Stand up for the facts!
Our only agenda is to publish the truth so you can be an informed participant in democracy.
We need your help.
I would like to contribute
If Your Time is short
- There is no evidence the United States military is using helicopters to spray pesticide in an effort to kill the coronavirus.
Not even neighborhood social networking apps are safe from misinformation about the COVID-19 pandemic.
A recent post on Neighbors, an app created by Ring — the company that makes video doorbells — claims that the United States military is using helicopters to "spray pesticide against the Corona virus in the skies all over the country." A map on the post indicates that the user shared it in San Diego.
"So you must stay indoors after twelve o’clock at night and remove all clothes which are outside," the post reads. "When you hear the sounds of airplanes at night, it is for you to know that it is related to this matter (COVID-19)."
(Screenshot from Snapchat)
There is no evidence that the U.S. military is using helicopters to spray coronavirus-killing pesticide on American communities. A similar hoax has been passed around in Pakistan, India, Malaysia, Egypt, the Philippines and the United Arab Emirates.
On March 22, President Donald Trump said during a press briefing that the federal government is deploying additional National Guard assistance to New York, California and Washington to help slow the spread of the coronavirus. During the same briefing, Vice President Mike Pence said the government is also working with the military to charter flights for Americans abroad.
Meanwhile, Navy ships have been sent to New York and California to provide additional health care support. The Army Corps of Engineers is building more medical facilities. And, according to the Military Times, more than 8,000 National Guard troops have been mobilized in all 50 states.
That’s a significant activation of the military within U.S. borders, but it’s a far cry from using helicopters to spray pesticides on cities across the country.
Still, there is a historical precedent for using helicopters to distribute pesticides. In September, Rhode Island officials approved aerial spraying to kill mosquitoes, which had caused an outbreak of the eastern equine encephalitis (EEE) virus. Other states have taken similar actions, and the U.S. Air Force Reserve has an aerial spray program.
But those efforts are aimed at limiting the populations of insects that carry diseases, not the diseases themselves. And while Chinese officials have used drones to disinfect surfaces potentially tainted by the coronavirus, experts told us there is no evidence that spraying pesticide from a helicopter would kill the virus on the ground in the U.S.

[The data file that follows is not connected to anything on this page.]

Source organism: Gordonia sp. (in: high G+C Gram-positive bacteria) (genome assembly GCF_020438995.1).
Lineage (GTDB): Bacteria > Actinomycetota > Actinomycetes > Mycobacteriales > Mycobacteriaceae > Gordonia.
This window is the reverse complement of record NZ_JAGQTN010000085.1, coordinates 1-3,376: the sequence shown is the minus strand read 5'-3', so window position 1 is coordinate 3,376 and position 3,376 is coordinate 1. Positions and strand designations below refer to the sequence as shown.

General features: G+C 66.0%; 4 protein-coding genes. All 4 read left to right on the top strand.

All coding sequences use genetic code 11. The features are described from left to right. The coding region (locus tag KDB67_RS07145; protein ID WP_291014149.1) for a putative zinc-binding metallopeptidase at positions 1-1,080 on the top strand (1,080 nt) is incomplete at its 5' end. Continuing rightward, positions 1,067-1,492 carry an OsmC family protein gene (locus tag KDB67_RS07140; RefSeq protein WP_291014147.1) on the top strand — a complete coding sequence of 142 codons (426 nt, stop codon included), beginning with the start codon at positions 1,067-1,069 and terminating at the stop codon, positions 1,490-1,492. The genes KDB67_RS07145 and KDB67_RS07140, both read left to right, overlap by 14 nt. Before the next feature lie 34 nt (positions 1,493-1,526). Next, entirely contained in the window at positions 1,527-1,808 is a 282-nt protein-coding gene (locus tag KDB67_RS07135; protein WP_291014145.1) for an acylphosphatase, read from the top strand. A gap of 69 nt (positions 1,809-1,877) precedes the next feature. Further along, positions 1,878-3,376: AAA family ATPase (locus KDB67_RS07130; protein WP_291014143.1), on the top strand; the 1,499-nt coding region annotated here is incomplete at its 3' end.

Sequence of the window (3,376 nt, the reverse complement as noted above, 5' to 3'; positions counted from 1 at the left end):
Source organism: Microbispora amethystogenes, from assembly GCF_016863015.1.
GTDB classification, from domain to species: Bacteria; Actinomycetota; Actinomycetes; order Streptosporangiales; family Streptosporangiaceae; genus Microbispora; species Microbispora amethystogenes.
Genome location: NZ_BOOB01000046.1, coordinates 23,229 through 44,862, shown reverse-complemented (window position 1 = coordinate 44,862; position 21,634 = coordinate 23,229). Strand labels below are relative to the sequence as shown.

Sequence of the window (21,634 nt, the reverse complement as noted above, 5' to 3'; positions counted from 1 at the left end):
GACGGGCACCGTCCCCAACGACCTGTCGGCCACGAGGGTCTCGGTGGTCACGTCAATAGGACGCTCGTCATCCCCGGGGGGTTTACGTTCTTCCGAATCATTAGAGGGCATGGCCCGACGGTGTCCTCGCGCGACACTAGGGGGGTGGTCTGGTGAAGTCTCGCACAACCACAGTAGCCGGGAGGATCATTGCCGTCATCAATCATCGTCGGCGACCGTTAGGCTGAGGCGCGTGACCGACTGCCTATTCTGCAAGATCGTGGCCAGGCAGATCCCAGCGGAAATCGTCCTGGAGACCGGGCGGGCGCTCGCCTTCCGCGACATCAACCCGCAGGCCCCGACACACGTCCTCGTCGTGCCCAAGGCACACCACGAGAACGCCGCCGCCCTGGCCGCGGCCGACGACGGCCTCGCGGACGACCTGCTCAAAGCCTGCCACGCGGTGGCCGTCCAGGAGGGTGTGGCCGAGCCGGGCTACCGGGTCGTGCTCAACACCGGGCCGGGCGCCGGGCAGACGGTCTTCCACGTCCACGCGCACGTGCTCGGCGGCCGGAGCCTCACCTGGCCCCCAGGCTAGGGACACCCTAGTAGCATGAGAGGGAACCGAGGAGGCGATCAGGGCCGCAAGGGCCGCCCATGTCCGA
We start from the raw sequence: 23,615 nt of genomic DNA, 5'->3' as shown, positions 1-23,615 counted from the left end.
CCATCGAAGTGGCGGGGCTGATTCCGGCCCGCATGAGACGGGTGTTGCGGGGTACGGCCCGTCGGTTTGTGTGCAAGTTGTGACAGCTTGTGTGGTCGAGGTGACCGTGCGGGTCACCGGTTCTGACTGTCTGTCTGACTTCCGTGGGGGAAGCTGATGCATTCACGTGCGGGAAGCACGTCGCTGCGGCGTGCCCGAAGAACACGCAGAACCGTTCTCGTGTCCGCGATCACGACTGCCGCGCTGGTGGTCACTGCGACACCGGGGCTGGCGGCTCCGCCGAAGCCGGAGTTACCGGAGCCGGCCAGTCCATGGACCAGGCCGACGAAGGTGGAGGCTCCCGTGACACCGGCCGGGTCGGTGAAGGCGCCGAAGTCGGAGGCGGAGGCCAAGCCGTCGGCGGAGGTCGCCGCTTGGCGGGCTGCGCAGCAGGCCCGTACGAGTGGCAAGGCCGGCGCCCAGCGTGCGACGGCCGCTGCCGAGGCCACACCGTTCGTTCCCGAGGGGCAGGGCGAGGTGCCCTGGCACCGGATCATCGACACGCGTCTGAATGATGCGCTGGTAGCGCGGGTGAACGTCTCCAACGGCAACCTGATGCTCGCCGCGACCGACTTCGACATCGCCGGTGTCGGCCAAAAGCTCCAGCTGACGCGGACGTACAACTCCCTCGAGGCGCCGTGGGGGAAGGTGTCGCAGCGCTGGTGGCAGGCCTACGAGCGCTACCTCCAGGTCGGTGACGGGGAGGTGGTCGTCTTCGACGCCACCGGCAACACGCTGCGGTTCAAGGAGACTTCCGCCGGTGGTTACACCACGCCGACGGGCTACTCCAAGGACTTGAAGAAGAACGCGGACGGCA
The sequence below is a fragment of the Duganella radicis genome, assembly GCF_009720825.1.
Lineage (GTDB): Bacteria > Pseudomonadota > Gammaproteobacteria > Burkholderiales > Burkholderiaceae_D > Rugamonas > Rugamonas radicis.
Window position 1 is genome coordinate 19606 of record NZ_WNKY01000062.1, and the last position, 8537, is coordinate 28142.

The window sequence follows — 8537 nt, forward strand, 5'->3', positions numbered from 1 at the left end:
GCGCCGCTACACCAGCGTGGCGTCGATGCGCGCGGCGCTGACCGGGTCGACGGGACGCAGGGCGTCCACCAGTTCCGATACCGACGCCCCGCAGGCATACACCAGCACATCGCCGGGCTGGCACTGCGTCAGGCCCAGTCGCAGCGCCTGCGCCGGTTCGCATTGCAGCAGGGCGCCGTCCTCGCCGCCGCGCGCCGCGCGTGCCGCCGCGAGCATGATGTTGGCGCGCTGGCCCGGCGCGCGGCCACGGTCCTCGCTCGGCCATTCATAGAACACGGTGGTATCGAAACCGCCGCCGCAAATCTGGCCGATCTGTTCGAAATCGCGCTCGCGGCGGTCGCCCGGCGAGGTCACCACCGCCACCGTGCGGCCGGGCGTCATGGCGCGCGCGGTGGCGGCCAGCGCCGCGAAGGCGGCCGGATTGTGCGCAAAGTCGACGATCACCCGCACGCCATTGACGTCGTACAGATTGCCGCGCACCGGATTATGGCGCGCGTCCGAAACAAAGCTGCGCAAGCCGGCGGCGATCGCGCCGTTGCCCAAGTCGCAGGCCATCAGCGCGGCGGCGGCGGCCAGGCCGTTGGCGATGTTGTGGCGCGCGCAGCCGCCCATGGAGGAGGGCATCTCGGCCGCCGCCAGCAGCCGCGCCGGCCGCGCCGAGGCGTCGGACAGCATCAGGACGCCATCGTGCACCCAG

"That idea is pretty far-fetched," said Murray Isman, dean emeritus of the Faculty of Land and Food Systems at the University of British Columbia, in an email. "There are no pesticides that specifically target viruses, and general antimicrobials that might have any effect (bleach, alcohol) would have to be applied in ridiculously high volumes."
According to the Environmental Protection Agency, disinfectants qualify as "antimicrobial pesticides" since they are used to kill bacteria and viruses. The agency has listed dozens of products on its website that meet the criteria for use against the coronavirus.
The chain message is inaccurate. We rate it False.
If you receive a chain message that you want us to fact-check, send a screenshot to [email protected].
Alt News, "No medicine will be sprayed in the air to kill coronavirus; fake message viral," March 20, 2020
Army Medical Department Journal, "The US Air Force Aerial Spray Unit: a history of large area disease vector control operations, WWII through Katrina," 2008
Centers for Disease Control and Prevention, Information on Aerial Spraying, accessed March 23, 2020
C-SPAN, "White House Coronavirus Task Force Briefing," March 22, 2020
Egypt State Information Service, "Armed Forces deny using military helicopters to spray disinfectants against coronavirus," March 17, 2020
Email from Murray Isman, dean emeritus of the Faculty of Land and Food Systems at the University of British Columbia, March 23, 2020
Environmental Protection Agency, List N: Disinfectants for Use Against SARS-CoV-2, accessed March 23, 2020
Environmental Protection Agency, What are Antimicrobial Pesticides?, accessed March 23, 2020
The Express Tribune, "FACT CHECK: Viral message on army choppers spraying 'anti-corona pesticides,’" March 19, 2020
Fox News, "Defense Secretary Mark Esper: In coronavirus fight, US military is on the front lines," March 23, 2020
Gulf Business, "UAE dismisses rumours that it is ‘spraying pesticides’ to curb spread of Covid-19," March 18, 2020
KNSD, "SD-Based Navy Hospital Ship to Aid Non-Coronavirus Patients in Los Angeles," March 22, 2020
Manila Bulletin, "PAF belies rumors on pesticide spraying to fight virus," March 22, 2020
New York Post, "Navy hospital ship will be sent to New York to help battle coronavirus," March 22, 2020
PolitiFact, "Chain message is wrong about the National Guard, military and a nationwide quarantine," March 20, 2020
PolitiFact, "Fact-checking a chain message about a national quarantine on iMessage, WhatsApp," March 17, 2020
The Providence Journal, "R.I. to begin aerial spraying in response to EEE," Sept. 6, 2019
Snapchat message, March 23, 2020
The Star, "Armed Forces: No pesticide spraying by military copter to combat Covid-19," March 19, 2020
WJBK, "EEE aerial spray in 14 Michigan counties to begin Monday night," Sept. 30, 2019
World Economic Forum, "3 ways China is using drones to fight coronavirus," March 16, 2020
WSBT, "Aerial spraying to be done in Berrien and Cass counties to combat EEE," Sept. 27, 2019
Read About Our Process
In a world of wild talk and fake news, help us stand up for the facts.